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Letters to the Editor for Thursday, July 18

Letters to the Editor for Thursday, July 18

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Sick day benefit is worth it to taxpayers

Teachers who don’t use up their sick days during the school year provide their students with continued, consistent instruction which is not always the case when a substitute teacher is called in. 
Additionally, they don’t require the district to pay substitutes. 
When these classroom teachers retire, they are, by an agreement between their association and the Schenectady school district, fairly and contractually recompensed for their service and good attendance.
Eleanor Aronstein
Schenectady
The writer is a retired Hyde Park high school teacher.


Racial disparities must be addressed

The editorial about the NYCLU’s error in our analysis regarding racial disparities in marijuana arrests fails to mention one critical fact:
It was the NYCLU itself that identified the error and wasted no time in notifying both the Police Department and the media. 
We appreciate the problems identified in the editorial, but it remains that Schenectady, like virtually every major city in New York, continues to have astonishing racial disparities in marijuana arrests rates. The disparities are not 74 to 1, but the accurate – and undisputed — 10 to 1 disparity is deeply troubling.
Our error impacted only nine of the hundreds of statistics reported, and we take full ownership of that mistake. 
It should not be used as a pretext for police departments to ignore the extreme racial disparities in marijuana enforcement — and the responsibility of the police department to address the issue. The fact remains that police departments across the state still have much to do to build trust in communities of color. 
The NYCLU has met with the Schenectady Police Department and will continue to have an open dialogue with them concerning these issues.
Donna Leiberman
New York City
The writer is executive director of the NYCLU.


Kaepernick, ilk must offer up solutions

Apparently, Mr. Colin Kaepernick has felt it necessary to revitalize his flagging fortunes and those of Nike footwear by hurling the “racist” thunderbolt at another American icon, namely the Betsy Ross flag.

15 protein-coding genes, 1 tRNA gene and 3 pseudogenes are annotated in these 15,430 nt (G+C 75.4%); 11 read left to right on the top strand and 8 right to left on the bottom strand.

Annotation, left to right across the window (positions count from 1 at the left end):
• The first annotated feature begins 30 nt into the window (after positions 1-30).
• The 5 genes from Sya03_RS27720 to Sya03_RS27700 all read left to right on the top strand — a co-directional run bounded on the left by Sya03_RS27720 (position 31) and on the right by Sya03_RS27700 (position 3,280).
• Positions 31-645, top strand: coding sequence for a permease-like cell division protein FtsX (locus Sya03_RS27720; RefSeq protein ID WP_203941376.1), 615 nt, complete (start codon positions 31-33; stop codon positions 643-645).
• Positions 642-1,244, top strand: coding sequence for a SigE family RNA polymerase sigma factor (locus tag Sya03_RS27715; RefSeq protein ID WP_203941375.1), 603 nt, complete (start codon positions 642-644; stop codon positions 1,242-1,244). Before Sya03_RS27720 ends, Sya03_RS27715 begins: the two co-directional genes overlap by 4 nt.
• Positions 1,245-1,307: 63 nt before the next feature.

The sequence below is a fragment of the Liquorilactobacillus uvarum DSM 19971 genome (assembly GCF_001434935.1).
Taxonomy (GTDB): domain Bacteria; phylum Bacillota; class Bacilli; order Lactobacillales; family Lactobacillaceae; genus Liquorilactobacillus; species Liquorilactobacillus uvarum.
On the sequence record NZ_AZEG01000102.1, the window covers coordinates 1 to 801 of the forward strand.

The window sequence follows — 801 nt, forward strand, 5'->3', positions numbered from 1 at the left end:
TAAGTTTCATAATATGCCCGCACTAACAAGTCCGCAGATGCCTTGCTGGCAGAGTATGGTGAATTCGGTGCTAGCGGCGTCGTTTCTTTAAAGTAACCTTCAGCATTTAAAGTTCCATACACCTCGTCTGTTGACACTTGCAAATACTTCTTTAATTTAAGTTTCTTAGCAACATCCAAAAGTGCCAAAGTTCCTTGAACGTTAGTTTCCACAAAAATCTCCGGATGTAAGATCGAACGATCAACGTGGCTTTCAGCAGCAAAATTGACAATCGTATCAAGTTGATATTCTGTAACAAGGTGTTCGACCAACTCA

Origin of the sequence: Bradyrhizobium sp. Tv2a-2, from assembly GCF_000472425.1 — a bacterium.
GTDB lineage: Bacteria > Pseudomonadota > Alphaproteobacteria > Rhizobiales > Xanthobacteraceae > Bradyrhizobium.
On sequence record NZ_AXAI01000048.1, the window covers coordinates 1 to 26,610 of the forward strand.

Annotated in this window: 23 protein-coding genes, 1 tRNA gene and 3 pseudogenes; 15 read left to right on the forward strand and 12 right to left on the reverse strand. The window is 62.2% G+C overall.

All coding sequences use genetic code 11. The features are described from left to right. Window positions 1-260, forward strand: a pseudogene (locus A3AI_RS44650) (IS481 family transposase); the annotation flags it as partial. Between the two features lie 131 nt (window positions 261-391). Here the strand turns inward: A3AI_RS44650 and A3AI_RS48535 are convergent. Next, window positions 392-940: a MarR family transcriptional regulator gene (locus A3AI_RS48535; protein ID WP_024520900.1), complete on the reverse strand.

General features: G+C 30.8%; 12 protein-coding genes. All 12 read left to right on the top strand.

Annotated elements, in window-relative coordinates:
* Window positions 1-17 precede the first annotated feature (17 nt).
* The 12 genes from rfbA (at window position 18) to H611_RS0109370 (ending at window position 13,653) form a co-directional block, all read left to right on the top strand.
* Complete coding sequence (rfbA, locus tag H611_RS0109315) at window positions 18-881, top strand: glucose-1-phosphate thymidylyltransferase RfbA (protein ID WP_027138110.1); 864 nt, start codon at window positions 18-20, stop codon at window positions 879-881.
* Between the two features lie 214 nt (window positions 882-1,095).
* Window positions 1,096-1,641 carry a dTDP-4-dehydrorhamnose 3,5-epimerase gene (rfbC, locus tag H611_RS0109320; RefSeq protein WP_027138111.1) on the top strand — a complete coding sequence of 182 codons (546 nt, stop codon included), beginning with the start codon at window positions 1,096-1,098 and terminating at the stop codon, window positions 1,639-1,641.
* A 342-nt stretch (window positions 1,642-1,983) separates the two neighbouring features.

It would seem that all it takes is for one person who disagrees with or disapproves of anything from a flag to an idea is to characterize it as a “racist” one. Far too many foolish Americans then will rush in, apologize for their insensitivity, attempt to ameliorate the contrived situation, and then fail miserably in their attempts, satisfying no one.
I grow weary of this apologetic attitude on the part of so many Americans and I fervently hope that this attitude will cease and desist soon. But I am doubtful that it will.
In order to alleviate a flag crisis, perhaps we should all go to the store and purchase American flags before it is prohibited to possess one. Mr. Kaepernick and others like him have made a great deal of money playing a game that little boys play in the street. Yet he and his fellow malcontents have done nothing that I’m aware of to ameliorate the very real problems that they cry to the heavens about.
There are real problems in this world to be dealt with; not merely expostulated on. Mr. Kaepernick’s attitudes are as shallow as his beliefs. I grow tired of Mr. Kaepernick and the other prima donnas of his ilk.
Michael Decker
Schenectady


Charity gimmicks up in wake of tax law

In December 2017, President Trump signed into law a major piece of tax legislation that focused on making corporate tax rates more globally competitive. 
Less noticed was the impact this new legislation would have on individual households trying to decide how much money they would give to charity.
The bottom line is that to get a charitable tax deduction, I would have to give a significantly larger sum of money to any number of not-for-profits to qualify to reduce my taxes.
The consequence for charities may explain the escalating competition of ‘gifts’ they are now sending to households.
In the past six months, I have received unsolicited ‘gifts’ in the mail from charities that have included pens, two patriotic T-shirts, countless return address labels, a shiny nickel, a crisp dollar bill, a hand -held calculator, two tote bags and a vanity set. 
Seriously, I’m embarrassed. 
My charitable contributions have been cut in half with the new tax law. I’m feeling guilty, but not so guilty as to fall victim to their marketing strategy. So some of what I have received will go unused (some tossed).
I hope that in the competitive world of charities, limits have been reached. Hold it, that front door knocking may be a rescue cat from that animal rights group.
Dennis Wentraub
Schenectady

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